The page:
ASOS falls 40% on profit warning

Image source: Rawpixel - Unsplash, Stephen Marques, yunro - Shutterstock

What's going on?

Shares of ASOS – the online “destination for fashion-loving 20-somethings” – were down almost 40-something on Monday after the UK-based retailer sent investors a shock profit warning (tweet this). For some, it’s the opening of the seventh seal of the retail apocalypse…

What does this mean?

ASOS, which sells over 850 brands in more than 200 countries, reported sales for the last three months that were below expectations. While the company’s September and October were okay, November – an important month for retail – crashed and burned.

Unseasonably warm weather was partly to blame: shipping a t-shirt costs the same as a winter coat, but its lower value makes for a lower profit margin per order. The same holds true with discounted items – something ASOS had a lot of in order to keep up with rival price-slashers. Perhaps most worrying for investors, though, is the fact that online retailers apparently aren’t immune to the effects of a wibbly economic outlook and wobbly consumer confidence. And there may be darker days ahead: ASOS also lowered its sales and profit forecasts for 2019.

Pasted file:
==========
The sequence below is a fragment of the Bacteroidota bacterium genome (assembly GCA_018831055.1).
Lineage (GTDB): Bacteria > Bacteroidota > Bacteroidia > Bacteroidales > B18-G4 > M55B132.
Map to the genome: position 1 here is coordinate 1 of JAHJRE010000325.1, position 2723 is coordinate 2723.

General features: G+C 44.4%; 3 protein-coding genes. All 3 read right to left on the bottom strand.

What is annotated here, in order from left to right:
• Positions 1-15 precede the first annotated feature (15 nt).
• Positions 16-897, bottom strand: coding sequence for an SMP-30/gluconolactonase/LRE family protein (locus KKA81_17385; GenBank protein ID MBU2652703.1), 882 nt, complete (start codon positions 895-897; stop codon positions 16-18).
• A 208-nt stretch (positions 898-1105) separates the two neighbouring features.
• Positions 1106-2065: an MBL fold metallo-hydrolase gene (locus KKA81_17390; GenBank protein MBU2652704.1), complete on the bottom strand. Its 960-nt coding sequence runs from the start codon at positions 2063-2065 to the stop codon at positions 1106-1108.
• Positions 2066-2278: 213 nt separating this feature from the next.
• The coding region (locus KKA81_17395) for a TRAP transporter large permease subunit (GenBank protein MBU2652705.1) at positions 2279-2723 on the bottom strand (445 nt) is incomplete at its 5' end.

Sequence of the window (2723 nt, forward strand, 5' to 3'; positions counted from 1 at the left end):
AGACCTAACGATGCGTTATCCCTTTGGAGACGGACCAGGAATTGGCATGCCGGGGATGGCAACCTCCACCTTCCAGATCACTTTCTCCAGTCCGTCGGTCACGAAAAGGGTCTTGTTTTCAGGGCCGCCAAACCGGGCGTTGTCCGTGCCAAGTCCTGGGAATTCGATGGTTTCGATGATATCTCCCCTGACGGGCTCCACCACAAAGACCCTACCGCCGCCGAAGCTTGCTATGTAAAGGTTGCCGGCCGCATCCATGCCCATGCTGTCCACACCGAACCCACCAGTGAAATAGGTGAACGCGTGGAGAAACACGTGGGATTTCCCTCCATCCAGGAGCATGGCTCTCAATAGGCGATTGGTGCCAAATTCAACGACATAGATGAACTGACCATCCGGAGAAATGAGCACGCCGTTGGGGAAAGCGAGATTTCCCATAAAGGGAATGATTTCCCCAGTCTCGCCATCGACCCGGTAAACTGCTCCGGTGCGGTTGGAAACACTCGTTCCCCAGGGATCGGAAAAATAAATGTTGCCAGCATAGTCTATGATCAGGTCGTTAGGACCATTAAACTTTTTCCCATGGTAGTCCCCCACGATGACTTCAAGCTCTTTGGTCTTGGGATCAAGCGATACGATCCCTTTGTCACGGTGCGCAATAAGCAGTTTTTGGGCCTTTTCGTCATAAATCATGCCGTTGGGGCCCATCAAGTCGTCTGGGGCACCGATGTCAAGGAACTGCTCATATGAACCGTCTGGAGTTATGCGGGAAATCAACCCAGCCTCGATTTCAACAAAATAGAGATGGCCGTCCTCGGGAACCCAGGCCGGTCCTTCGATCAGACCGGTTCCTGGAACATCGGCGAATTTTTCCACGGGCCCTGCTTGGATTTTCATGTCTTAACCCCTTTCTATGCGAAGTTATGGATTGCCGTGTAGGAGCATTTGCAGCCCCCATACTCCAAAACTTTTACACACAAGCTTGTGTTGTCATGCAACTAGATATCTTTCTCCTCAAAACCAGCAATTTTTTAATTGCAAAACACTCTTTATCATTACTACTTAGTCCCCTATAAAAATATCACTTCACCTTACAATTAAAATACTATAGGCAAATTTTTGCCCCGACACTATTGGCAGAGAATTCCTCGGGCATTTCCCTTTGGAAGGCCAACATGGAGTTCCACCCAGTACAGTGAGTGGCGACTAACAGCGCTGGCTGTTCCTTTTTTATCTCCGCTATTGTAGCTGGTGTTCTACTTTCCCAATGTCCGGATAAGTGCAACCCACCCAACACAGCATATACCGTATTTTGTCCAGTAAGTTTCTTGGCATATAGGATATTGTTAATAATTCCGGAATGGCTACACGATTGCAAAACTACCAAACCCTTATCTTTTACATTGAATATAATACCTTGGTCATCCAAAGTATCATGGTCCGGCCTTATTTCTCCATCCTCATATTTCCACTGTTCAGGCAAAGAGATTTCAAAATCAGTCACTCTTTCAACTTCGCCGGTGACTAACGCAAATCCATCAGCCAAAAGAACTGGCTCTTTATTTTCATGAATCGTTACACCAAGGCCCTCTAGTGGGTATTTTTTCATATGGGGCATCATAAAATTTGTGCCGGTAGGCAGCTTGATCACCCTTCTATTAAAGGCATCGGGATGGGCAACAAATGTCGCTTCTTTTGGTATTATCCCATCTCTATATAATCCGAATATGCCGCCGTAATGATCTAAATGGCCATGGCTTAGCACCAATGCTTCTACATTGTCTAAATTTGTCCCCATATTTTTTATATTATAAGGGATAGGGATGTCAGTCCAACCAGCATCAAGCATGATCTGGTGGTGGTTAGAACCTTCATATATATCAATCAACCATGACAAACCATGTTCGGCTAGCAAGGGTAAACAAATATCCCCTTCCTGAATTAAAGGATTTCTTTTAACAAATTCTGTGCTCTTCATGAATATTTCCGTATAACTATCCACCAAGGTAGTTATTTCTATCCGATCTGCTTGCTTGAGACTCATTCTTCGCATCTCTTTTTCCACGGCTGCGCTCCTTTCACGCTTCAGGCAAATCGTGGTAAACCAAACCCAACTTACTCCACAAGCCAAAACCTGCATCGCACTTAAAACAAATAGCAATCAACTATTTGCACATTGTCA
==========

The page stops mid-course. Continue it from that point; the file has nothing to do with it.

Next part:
Why should I care?

For markets: Red suits you, retail stocks.

ASOS’s mayday dragged retail stocks down all over Europe. Rival tumbled 14%, Swedish chain H&M slipped 9%, and German giant Zalando – Europe’s biggest online retailer, and already a potential takeover target – fell 12%. Everyone knows bricks-and-mortar retailers are having a tough time: the number of people physically visiting British stores in November was the lowest since the 2008 recession. But ASOS isn’t likely to be the only digital boutique seeing previously stellar growth start to falter…

The bigger picture: Retail’s decline is contagious.

The retail downturn isn’t limited to Europe: across the Atlantic, US retail stocks have had a terrible quarter. A basket of leading US retailers has fallen 18% since late September, with the sector overall on course for its worst quarter since 2008, according to the Financial Times. That’s not to mention falling retail sales growth in China, too.

Originally posted as part of the Finimize daily email.

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